In Parshat Balak, a distinguished entourage knocks at the humble door of Bilaam, the soothsayer. Bilaam’s eyes fall on the silk-robed emissaries of King Balak. The King, they say, requires Bilaam’s services to curse Israel. Bilaam asks them to spend the night while he inquires as to God’s direction. God prohibits the mission and Bilaam dutifully sends the emissaries home. When, once again, a knock comes at the door, Bilaam finds himself standing before princes more honorable than the first. Gold-encrusted and bejeweled, they promise great wealth from the king if Bilaam takes up the task. Bilaam, again, invites them to stay. In the dark of night, God tells Bilaam to go with the princes.
When Bilaam sets out on the journey, a puzzle unfolds before us. First, we are informed that God is angry about Bilaam’s actions. Then, an invisible angel stands in Bilaam’s way, sword in hand, and Bilaam’s donkey (who by miracle, speaks) comes to save his life.
Why does God initially forbid the mission, and afterward permit it? And why does God then push Bilaam within inches of his life for following God’s instructions?
As a high-school teacher, I encounter a mindset in many of my teenage students that is reminiscent of Bilaam’s. It is the mindset I call, “I know you said ‘no,’ but perhaps you meant ‘maybe?” It emerges when students ask to work alone when the explicit assignment is to work with a partner, when they suggest using Tanach chevruta time as Algebra II study time, when they insist on being allowed to visit a shop while the rest of the class waits for the tour guide. And when I give the answer, “no,” they hear, “maybe.” Perhaps they cannot imagine that a rational, compassionate adult would say no to their request. Or perhaps they have difficulty seeing the needs of the community beyond their own.
We all struggle with this same challenge. I look at my own life and consider the commitments I have made: to attend rallies, to send letters and sign petitions, to consume responsibly. I say ‘no’ to sweatshops. I say ‘no’ to the abuse of economic and gender privilege. But when I review the facts of my life—what I do with my free time, what I buy day-to-day—I see that during times of busyness and stress, my desire to be socially conscious slips lower and lower on my list of priorities. And replacing consciousness on the list are convenience, profit and personal preference. The frustration I feel at my students is actually a frustration at the conflict of pressures to which we all succumb.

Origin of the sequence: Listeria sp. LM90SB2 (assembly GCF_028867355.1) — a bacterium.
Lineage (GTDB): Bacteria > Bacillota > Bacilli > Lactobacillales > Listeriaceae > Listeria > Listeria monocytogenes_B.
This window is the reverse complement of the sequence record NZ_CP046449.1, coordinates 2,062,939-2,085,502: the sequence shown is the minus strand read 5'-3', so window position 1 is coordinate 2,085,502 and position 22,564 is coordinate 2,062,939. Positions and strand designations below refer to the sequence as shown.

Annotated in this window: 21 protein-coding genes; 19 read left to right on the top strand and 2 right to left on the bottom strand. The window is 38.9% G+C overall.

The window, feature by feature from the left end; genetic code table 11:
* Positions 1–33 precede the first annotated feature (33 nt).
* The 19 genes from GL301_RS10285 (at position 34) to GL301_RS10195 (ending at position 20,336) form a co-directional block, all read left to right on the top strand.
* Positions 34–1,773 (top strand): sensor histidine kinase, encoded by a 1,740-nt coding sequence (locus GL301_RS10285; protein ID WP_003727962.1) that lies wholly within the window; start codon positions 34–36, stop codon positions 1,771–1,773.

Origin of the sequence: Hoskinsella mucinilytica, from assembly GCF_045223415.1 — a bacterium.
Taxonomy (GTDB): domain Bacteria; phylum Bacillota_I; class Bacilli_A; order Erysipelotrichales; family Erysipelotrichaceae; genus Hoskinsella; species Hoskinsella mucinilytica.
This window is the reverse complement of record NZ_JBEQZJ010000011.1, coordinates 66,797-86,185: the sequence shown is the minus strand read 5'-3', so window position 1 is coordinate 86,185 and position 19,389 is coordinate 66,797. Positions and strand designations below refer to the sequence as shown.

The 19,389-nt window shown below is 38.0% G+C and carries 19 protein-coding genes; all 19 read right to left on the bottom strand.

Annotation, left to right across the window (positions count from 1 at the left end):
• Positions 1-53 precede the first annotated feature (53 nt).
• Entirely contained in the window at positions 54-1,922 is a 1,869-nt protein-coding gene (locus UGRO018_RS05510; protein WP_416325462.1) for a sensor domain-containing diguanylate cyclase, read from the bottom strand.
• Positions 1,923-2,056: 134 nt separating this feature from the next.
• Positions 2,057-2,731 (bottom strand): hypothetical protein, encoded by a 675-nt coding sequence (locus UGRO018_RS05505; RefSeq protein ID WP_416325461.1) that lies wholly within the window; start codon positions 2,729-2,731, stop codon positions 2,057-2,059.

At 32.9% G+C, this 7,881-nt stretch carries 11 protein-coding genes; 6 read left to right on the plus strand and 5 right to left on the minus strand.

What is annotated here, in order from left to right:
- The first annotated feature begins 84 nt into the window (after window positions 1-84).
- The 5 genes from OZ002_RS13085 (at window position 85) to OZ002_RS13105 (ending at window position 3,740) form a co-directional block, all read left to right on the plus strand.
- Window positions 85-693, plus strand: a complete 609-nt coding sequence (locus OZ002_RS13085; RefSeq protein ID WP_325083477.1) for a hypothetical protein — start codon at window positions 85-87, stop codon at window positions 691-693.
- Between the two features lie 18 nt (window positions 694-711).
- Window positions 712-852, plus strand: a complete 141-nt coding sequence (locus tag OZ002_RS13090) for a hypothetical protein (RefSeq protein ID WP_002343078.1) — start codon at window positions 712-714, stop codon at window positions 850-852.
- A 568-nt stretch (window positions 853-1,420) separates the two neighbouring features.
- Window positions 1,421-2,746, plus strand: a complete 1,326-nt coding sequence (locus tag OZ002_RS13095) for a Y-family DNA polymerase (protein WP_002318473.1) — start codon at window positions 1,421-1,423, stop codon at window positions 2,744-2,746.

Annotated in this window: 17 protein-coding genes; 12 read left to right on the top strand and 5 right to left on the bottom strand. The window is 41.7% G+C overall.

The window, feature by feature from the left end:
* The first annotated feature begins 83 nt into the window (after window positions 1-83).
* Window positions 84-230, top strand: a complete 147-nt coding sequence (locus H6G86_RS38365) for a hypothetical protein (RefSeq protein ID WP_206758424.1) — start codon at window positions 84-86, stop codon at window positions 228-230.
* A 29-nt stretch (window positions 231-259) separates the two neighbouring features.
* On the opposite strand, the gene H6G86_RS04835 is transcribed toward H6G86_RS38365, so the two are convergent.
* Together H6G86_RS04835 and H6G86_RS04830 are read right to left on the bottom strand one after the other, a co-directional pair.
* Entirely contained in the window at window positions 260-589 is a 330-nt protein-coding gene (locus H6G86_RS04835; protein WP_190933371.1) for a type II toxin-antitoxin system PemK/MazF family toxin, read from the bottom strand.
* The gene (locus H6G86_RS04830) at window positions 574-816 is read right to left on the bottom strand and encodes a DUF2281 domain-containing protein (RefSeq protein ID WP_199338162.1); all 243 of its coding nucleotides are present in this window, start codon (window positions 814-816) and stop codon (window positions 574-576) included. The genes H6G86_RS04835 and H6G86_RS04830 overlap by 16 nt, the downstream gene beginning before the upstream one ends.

As we return to Bilaam, we rewind the film and zoom in: Bilaam, inviting the second royal entourage to stay the night, is not being hospitable, nor is he being a loyal servant of God. He knows that he is prohibited from performing the mission, yet he hopes that perhaps he misunderstood. He hopes that God’s “no” is actually a “maybe.” God’s anger at Bilaam, then, is not prompted by Bilaam following God’s instructions, but rather because Bilaam continues to ask when the answer is already quite clear. Bilaam here acts out a common pattern—even when we know we should do one thing, we instead do another; our mouths say no, our feet say yes.
For my students, I can understand their deep desire for a moment of freedom. Yet when I ask them, “do you think it’s right for you to go buy candy while the rest of us wait for the bus?” they inevitably come to the same decision I had originally given. Bilaam, like all of us, knows that the right thing to do is not always convenient or profitable.
We must say ‘no’ to that which we know is wrong and say ‘yes’ to our commitments. For if we do not, we slip into the loopholes that allow us to fall further and further from our values, and our students will continue to show us where we fail. We do not need a punishing blade or a talking donkey to remind us of how we have sinned. We need only look at the state of the world around us.
 Special thanks to Rabbi Andrew Shapiro-Katz whose interpretation of Parshat Balak led my way.